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The Northwest Science Building came to life with curious crowds on April 30.
“Play it. Light it. Dance it,” was the theme of the night at this unconventional lab, where a silent rave had students breaking barriers in science. It was The Laboratory’s latest event, which brought iPods and LEDs together to explore the intersections between science, music, and the visual arts.
Such interdisciplinary endeavors are typical of The Lab’s events and exhibitions. The Lab is a platform for experimentation—a place to share and develop ideas, it encourages creativity among students and the community at large, holding interdisciplinary exploration and collaboration at the heart of its philosophies, says W. Hugo Van Vuuren ’07, a fellow at the School of Engineering and Applied Sciences and The Lab.
In collaboration with the American Repertory Theater (A.R.T.), The Lab hopes to bring together art and science—two often-contentious disciplines—in a synergistic way.
A dance is just the beginning. The Lab organizers say they hope that this three-year pilot that arose in November out of the syllabus of an engineering class will expand to bridge the School of Engineering and Applied Sciences with the Graduate School of Design.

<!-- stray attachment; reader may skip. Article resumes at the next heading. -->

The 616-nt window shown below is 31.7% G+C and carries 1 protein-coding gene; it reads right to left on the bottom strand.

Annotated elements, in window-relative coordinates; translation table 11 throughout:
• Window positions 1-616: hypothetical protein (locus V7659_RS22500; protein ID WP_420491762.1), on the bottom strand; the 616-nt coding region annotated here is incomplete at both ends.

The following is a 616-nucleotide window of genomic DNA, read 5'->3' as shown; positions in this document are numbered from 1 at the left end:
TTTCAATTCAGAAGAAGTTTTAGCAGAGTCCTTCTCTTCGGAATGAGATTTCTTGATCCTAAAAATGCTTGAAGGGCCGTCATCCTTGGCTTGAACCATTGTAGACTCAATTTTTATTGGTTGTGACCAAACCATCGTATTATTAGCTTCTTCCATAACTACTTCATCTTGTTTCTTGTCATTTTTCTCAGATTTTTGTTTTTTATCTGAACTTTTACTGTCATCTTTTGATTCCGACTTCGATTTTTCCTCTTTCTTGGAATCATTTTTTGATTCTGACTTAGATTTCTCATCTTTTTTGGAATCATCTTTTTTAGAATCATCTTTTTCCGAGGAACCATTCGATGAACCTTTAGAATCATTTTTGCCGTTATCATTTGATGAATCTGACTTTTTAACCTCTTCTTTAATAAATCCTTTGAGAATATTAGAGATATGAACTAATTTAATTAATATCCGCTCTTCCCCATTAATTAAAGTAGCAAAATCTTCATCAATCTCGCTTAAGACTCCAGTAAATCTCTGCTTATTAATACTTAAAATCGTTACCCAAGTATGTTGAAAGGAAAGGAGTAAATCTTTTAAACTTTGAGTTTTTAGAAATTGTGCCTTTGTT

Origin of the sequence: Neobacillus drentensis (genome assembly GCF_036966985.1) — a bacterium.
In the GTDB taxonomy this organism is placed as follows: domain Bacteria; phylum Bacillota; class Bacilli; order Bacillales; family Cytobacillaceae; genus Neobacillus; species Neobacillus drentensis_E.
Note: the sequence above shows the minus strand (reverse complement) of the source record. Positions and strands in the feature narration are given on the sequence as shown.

“It’s all about crossing the boundaries,” says Jessica S. Lin ’09, a fellow at The Lab and a former Crimson associate photo editor.
The lower level of the Northwest Science Building was as quiet as any library reading room.
The silent ravers, with LEDs attached to the different parts of the body, moved about in their own dance styles while listening to their individual tracks.
Slow shutter speed cameras recorded the movement of the LEDs, projecting these images across the room to convert dance into light.
The objective of it all? To visualize music through light photography.
Making use of conventional artistic disciplines such as dance, music, and photography, The Lab looked to map out commonalities in the way in which people dance to certain genres of music, says Allegra E. Libonati, artistic fellow at the A.R.T. who worked with The Lab to develop and organize the experiment.
Though the event’s turnout fell short of expectations, Van Vuuren deemed the rave a success.
“Clearly Harvard has too many events and House formals in the late Spring period for us to have pulled thousands of people, but we were very happy with the untraditional nature of the event and the media that was created,” Van Vuuren says.
In order to take part in this unique experiment, The Lab asked the participants—both graduates and undergraduates—to follow a three-step instructional guide in preparation: pre-download the four playlists off The Lab’s website, bring an MP3 player, and show up to make art.
AN EVOLVING IDENTITY
Conceived by Harvard Biomedical Engineering Professor David A. Edwards, The Laboratory at Harvard opened last November alongside a series of successful initiatives.
The global company Le Whif may be their strongest showing, selling inhalable chocolate that Edwards invented several months before the establishment of The Lab.
Following such success, however, The Lab is looking towards an uncertain future.